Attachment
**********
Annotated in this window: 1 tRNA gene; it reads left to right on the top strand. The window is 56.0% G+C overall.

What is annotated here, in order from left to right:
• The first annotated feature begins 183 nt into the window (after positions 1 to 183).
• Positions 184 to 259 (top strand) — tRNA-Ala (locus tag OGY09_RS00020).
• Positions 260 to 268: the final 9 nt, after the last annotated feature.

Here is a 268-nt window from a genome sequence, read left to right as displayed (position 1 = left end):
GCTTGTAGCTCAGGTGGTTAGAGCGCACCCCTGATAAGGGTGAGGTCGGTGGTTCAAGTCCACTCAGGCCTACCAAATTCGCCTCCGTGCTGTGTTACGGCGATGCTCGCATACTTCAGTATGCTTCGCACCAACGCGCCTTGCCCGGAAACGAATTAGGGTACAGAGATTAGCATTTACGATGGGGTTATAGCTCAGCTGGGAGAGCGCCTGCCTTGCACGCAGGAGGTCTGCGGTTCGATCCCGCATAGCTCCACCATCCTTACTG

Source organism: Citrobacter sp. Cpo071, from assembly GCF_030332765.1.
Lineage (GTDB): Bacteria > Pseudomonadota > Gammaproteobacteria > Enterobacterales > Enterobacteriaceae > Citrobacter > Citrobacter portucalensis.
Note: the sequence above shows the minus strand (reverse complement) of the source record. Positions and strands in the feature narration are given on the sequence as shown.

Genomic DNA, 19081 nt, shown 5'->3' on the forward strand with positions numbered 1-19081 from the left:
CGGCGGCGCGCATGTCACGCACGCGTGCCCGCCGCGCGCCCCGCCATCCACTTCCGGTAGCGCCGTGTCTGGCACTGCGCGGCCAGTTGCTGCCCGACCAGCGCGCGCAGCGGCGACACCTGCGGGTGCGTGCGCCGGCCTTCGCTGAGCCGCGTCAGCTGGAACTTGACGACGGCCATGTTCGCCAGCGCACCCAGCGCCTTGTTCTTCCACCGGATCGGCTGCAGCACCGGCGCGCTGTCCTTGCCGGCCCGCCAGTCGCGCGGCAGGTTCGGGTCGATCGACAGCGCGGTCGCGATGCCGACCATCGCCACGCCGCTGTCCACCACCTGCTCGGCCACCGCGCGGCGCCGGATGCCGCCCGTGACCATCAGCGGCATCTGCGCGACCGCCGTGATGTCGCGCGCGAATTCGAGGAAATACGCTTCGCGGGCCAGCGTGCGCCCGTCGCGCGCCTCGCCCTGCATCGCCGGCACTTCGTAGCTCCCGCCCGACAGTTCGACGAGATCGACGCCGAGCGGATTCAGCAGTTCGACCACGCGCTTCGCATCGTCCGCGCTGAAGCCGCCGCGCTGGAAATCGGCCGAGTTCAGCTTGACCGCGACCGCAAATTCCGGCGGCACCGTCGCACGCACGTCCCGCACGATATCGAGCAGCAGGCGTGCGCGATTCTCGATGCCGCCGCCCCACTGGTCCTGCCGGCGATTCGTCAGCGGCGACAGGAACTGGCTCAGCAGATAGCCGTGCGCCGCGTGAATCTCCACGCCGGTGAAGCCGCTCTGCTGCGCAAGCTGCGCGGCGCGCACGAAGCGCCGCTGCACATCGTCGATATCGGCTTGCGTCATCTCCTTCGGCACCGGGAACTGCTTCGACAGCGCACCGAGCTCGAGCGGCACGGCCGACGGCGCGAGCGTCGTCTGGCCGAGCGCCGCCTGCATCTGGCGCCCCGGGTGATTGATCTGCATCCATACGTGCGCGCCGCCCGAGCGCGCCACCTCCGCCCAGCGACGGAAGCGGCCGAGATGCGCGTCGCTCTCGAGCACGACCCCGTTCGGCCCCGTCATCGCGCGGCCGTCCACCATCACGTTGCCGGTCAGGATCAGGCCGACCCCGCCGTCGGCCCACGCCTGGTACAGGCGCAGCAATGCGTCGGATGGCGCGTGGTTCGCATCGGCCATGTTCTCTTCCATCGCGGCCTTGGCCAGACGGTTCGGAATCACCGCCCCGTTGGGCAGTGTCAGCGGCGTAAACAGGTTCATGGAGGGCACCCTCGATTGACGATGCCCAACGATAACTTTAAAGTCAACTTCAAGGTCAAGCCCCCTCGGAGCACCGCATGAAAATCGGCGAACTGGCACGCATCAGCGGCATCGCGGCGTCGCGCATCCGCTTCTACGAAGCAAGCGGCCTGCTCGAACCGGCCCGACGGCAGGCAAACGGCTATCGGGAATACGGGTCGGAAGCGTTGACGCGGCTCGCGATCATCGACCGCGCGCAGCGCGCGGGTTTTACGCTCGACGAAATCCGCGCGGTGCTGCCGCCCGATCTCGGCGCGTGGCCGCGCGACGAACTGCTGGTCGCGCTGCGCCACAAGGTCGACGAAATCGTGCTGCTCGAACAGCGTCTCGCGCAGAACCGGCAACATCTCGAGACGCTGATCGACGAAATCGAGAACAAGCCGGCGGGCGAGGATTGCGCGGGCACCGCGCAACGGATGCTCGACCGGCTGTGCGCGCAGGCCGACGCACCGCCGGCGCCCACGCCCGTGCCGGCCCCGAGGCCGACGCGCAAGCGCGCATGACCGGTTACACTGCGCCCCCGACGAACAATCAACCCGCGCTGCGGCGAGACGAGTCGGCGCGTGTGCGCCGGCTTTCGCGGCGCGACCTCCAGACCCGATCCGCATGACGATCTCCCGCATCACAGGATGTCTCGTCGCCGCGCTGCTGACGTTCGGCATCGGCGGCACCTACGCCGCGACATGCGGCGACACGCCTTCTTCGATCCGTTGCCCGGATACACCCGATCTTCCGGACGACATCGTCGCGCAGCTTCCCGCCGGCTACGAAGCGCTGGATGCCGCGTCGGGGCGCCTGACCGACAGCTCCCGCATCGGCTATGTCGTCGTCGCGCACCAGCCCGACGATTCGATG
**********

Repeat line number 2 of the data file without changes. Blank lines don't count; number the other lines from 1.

What is annotated here, in order from left to right: